Malaria is holoendemic in Nigeria (Ukpai and Ajoku, 2001). Ninety percentage (90%) of Nigeria’s population are at risk of malaria and it contributes also to an estimated 11% of maternal mortality (WHO, 2015). There are an estimated 100 million malaria cases with over 300, 000 deaths per year in Nigeria, about 100, 000 more than the deaths from HIV/AIDS (WHO, 2015). It accounts for 60% of outpatient visits, 30% of hospitalizations among children under 5 years of age, and 11% maternal mortality (Rupashree, Jamila, Sanjay and Ukatu, 2014).
Typhoid fever, also known as typhoid, is a symptomatic bacterial infection due to Salmonella typhi (Wain, Hendriksen, Mikoleti, Keddy and Ochiai, 2015). It is largely a disease of developing nations due to their poor sanitation and poor hygiene (Wain, et al., 2015). It is spread by eating food or drinking water contaminated with faeces of an infected person (WHO, 2015). Transmission by flies such as Musca domestica has also been reported (CDC, 2007). The most prominent feature of the infection is fever (Nnabuchi and Babalola, 2008). Globally, typhoid fever is an important cause of morbidity and mortality in many regions of the world with an estimated 12-33 million cases leading to 216,000 – 600,000 deaths annually (Pang, Bhutta, Finlay and Altwegg, 2005). Co-infection of malaria and typhoid fever causes extra hardship to the health and economy of the victims.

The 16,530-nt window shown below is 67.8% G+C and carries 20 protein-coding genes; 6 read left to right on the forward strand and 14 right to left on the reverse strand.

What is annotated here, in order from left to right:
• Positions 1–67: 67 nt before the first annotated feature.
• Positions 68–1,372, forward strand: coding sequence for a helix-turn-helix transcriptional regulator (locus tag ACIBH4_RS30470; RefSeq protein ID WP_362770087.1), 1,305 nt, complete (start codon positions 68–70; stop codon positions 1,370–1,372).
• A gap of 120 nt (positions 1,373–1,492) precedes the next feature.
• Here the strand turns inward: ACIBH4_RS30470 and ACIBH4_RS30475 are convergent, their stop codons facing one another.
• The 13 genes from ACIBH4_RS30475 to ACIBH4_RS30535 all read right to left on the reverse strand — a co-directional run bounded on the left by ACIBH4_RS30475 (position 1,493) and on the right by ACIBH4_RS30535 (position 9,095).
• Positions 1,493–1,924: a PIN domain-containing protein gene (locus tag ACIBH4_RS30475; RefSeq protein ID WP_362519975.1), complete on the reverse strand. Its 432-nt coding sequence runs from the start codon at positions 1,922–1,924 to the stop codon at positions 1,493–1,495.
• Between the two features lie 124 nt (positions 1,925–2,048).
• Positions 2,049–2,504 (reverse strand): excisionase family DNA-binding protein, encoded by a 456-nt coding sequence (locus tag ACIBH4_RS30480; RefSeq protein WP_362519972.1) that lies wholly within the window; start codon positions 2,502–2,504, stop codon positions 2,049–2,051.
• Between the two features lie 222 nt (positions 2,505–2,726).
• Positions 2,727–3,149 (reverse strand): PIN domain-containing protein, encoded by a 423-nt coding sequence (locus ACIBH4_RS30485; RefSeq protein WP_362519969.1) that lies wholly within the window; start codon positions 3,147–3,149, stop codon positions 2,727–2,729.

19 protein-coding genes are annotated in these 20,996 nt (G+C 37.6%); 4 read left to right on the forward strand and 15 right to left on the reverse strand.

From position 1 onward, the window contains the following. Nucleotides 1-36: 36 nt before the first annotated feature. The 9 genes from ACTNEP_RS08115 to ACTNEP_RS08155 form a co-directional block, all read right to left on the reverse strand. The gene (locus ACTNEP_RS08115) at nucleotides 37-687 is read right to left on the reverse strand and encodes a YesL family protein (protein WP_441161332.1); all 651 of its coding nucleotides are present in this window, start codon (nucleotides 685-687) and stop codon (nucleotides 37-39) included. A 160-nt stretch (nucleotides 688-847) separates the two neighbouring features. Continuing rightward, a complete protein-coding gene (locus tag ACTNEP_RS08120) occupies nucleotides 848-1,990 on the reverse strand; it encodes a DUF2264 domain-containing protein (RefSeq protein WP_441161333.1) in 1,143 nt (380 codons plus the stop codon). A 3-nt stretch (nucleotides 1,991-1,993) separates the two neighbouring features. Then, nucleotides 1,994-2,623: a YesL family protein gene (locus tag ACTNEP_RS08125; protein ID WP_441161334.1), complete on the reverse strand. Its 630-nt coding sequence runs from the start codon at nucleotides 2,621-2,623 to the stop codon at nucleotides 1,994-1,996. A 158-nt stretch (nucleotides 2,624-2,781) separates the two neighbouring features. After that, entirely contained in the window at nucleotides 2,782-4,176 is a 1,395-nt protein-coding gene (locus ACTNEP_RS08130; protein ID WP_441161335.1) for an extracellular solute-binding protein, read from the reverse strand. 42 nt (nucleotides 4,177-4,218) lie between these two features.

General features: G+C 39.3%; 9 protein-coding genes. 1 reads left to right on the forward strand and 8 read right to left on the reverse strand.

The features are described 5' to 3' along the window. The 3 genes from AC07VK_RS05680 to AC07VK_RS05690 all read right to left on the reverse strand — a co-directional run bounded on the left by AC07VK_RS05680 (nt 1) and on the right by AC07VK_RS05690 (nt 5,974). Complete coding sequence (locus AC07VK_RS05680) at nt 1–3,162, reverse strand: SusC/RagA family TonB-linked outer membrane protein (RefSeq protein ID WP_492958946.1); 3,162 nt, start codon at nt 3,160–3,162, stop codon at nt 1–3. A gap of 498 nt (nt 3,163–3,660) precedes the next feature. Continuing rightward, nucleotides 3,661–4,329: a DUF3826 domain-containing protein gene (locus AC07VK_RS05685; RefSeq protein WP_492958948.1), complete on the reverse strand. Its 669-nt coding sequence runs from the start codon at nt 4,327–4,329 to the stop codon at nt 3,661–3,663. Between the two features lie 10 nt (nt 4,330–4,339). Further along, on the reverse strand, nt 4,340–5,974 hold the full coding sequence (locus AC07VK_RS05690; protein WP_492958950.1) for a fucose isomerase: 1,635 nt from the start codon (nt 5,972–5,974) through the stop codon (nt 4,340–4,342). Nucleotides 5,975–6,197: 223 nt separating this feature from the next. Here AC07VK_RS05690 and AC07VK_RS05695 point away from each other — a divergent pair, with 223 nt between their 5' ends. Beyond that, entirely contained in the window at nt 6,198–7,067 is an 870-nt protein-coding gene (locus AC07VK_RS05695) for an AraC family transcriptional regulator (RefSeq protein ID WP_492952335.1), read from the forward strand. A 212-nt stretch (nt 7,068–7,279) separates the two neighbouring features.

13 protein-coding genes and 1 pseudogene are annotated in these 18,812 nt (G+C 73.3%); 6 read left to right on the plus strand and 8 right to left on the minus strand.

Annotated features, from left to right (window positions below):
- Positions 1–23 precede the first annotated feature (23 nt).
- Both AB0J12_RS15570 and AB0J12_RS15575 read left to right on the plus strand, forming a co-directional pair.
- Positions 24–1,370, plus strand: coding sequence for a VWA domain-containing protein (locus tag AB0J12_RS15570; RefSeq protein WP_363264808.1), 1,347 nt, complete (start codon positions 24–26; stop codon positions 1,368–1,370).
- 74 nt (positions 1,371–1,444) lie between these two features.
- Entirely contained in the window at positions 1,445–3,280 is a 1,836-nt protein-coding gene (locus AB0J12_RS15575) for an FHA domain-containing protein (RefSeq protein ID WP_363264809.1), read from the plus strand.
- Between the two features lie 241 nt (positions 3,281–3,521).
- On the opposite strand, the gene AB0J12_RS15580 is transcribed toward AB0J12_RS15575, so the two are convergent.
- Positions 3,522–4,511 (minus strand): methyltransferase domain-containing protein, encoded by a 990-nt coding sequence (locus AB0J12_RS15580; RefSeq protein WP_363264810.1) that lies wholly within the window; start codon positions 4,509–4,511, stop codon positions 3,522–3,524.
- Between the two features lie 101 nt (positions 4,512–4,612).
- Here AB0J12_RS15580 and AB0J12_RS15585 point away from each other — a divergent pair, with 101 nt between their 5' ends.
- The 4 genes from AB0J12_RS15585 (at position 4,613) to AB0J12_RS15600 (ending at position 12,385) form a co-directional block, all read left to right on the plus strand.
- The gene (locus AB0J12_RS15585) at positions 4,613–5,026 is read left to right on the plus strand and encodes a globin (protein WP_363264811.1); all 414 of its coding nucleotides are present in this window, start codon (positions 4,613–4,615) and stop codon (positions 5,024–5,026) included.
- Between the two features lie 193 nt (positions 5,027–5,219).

Like malaria, there is a popular belief that typhoid fever is endemic and quite prevalent in Nigeria (Ohanu, Mbah, Okonkwo and Nwagbo, 2003; Onuigbo, 2009). Patients, who fail to respond to the first line of malaria treatment usually suspect typhoid fever (Onuigbo, 2009). Malaria and typhoid fever usually present similar symptoms particularly at the beginning of typhoid fever (Nsutebu, Ndumbe and Koulla, 2001). Owing to the fact that it is sometimes very difficult to differentiate clinically the presentation of typhoid fever from that of malaria without laboratory support (Rooth and Bjorkman, 2012), many clinicians usually request that both tests be performed on individuals presenting with fever of typhoid/malarial signs and symptoms. Co-infection with malaria and typhoid is believed to be common and therefore the simultaneous treatment of both infections is quite rampant (Mbuh, Gialadima and Ogbadu, 2003).
Like many other developing countries, accurate diagnosis of infectious diseases remains a challenge due to lack of skilled man-power and equipment making clinical diagnosis a common practice. It is therefore very important that clinical diagnosis be informed by appropriate epidemiologic data. Accurate diagnosis of a disease needs to be followed by appropriate treatment. Due to drug resistance, it is usually necessary to carry out sensitivity tests before making an informed choice of an antibiotic for treatment.
This seminar therefore dwells on the differences, signs and symptoms, diagnosis and diagnostics dilemmas, and causes of confection of malaria and typhoid This reviews the health challenges of Confection of malaria and typhoid with an objective of updating the knowledge base of Confection of malaria and typhoid for effective control among the population.